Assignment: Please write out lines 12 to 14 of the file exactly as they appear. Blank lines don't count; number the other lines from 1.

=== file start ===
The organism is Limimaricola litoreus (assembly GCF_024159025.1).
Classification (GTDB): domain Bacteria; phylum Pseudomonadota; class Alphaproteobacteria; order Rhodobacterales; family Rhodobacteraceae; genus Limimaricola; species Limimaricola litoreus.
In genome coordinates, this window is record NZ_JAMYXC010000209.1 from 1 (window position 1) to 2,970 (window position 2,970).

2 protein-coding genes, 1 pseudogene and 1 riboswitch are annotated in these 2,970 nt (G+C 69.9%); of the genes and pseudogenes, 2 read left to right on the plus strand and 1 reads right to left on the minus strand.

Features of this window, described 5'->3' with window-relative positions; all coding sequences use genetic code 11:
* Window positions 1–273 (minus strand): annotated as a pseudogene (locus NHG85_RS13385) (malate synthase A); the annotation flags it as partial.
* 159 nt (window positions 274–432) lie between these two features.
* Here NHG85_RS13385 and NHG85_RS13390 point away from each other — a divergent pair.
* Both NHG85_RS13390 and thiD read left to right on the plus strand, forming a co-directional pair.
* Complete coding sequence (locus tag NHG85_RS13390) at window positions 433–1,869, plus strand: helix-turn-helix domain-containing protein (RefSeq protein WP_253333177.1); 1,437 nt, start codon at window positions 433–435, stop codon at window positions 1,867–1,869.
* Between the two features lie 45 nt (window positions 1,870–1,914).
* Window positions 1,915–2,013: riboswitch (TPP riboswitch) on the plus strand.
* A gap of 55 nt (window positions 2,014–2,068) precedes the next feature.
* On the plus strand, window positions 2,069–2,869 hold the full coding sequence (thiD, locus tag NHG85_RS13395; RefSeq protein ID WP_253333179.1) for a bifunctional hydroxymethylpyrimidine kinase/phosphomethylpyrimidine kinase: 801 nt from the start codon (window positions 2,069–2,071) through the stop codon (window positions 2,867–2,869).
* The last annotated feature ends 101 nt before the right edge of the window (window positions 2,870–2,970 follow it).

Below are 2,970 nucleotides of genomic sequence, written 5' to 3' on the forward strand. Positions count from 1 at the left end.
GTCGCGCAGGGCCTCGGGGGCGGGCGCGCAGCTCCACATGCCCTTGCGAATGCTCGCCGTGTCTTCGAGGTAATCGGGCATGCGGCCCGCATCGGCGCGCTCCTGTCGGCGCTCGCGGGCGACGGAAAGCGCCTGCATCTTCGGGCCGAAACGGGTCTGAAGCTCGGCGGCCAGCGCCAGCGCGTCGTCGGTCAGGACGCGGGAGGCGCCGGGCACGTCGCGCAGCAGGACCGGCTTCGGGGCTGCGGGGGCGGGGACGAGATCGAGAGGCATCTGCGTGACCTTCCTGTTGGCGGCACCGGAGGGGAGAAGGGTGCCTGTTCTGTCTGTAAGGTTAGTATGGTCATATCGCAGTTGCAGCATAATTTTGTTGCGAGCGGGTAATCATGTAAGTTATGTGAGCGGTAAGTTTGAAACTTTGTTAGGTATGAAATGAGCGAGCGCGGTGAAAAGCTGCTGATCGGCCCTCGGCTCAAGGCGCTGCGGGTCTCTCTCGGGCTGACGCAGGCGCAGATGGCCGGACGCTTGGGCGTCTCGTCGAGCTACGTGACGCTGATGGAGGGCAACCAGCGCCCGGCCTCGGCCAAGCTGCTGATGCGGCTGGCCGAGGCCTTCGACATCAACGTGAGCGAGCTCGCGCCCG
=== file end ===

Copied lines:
* Window positions 1,915–2,013: riboswitch (TPP riboswitch) on the plus strand.
* A gap of 55 nt (window positions 2,014–2,068) precedes the next feature.
* On the plus strand, window positions 2,069–2,869 hold the full coding sequence (thiD, locus tag NHG85_RS13395; RefSeq protein ID WP_253333179.1) for a bifunctional hydroxymethylpyrimidine kinase/phosphomethylpyrimidine kinase: 801 nt from the start codon (window positions 2,069–2,071) through the stop codon (window positions 2,867–2,869).